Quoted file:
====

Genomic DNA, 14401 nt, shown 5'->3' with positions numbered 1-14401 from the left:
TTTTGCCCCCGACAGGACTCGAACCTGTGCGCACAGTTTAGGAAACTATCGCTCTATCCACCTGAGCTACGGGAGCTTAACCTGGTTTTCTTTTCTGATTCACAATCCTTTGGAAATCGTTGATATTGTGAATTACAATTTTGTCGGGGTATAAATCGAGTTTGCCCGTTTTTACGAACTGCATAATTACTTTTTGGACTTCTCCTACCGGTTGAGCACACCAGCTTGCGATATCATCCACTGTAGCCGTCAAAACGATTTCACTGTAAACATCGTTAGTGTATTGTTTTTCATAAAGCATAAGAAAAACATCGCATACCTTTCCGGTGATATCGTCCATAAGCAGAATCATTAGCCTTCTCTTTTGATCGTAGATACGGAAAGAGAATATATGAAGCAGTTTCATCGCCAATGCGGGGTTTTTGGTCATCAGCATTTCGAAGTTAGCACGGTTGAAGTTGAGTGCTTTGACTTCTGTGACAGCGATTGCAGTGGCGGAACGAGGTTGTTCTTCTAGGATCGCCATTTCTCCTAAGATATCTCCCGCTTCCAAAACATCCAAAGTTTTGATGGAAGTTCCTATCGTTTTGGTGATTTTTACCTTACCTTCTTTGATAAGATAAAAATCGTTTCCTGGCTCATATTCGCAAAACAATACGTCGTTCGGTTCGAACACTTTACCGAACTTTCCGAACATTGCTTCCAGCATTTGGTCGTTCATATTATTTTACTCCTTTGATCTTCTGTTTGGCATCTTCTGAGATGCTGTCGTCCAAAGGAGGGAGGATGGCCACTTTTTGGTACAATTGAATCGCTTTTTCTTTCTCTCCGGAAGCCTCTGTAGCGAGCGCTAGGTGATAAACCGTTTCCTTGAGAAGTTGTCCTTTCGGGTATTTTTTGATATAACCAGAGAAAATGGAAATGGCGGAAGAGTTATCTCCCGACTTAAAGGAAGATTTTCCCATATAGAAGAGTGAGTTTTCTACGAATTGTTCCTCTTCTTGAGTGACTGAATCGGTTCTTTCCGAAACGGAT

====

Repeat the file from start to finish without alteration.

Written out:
Genomic DNA, 14401 nt, shown 5'->3' with positions numbered 1-14401 from the left:
TTTTGCCCCCGACAGGACTCGAACCTGTGCGCACAGTTTAGGAAACTATCGCTCTATCCACCTGAGCTACGGGAGCTTAACCTGGTTTTCTTTTCTGATTCACAATCCTTTGGAAATCGTTGATATTGTGAATTACAATTTTGTCGGGGTATAAATCGAGTTTGCCCGTTTTTACGAACTGCATAATTACTTTTTGGACTTCTCCTACCGGTTGAGCACACCAGCTTGCGATATCATCCACTGTAGCCGTCAAAACGATTTCACTGTAAACATCGTTAGTGTATTGTTTTTCATAAAGCATAAGAAAAACATCGCATACCTTTCCGGTGATATCGTCCATAAGCAGAATCATTAGCCTTCTCTTTTGATCGTAGATACGGAAAGAGAATATATGAAGCAGTTTCATCGCCAATGCGGGGTTTTTGGTCATCAGCATTTCGAAGTTAGCACGGTTGAAGTTGAGTGCTTTGACTTCTGTGACAGCGATTGCAGTGGCGGAACGAGGTTGTTCTTCTAGGATCGCCATTTCTCCTAAGATATCTCCCGCTTCCAAAACATCCAAAGTTTTGATGGAAGTTCCTATCGTTTTGGTGATTTTTACCTTACCTTCTTTGATAAGATAAAAATCGTTTCCTGGCTCATATTCGCAAAACAATACGTCGTTCGGTTCGAACACTTTACCGAACTTTCCGAACATTGCTTCCAGCATTTGGTCGTTCATATTATTTTACTCCTTTGATCTTCTGTTTGGCATCTTCTGAGATGCTGTCGTCCAAAGGAGGGAGGATGGCCACTTTTTGGTACAATTGAATCGCTTTTTCTTTCTCTCCGGAAGCCTCTGTAGCGAGCGCTAGGTGATAAACCGTTTCCTTGAGAAGTTGTCCTTTCGGGTATTTTTTGATATAACCAGAGAAAATGGAAATGGCGGAAGAGTTATCTCCCGACTTAAAGGAAGATTTTCCCATATAGAAGAGTGAGTTTTCTACGAATTGTTCCTCTTCTTGAGTGACTGAATCGGTTCTTTCCGAAACGGAT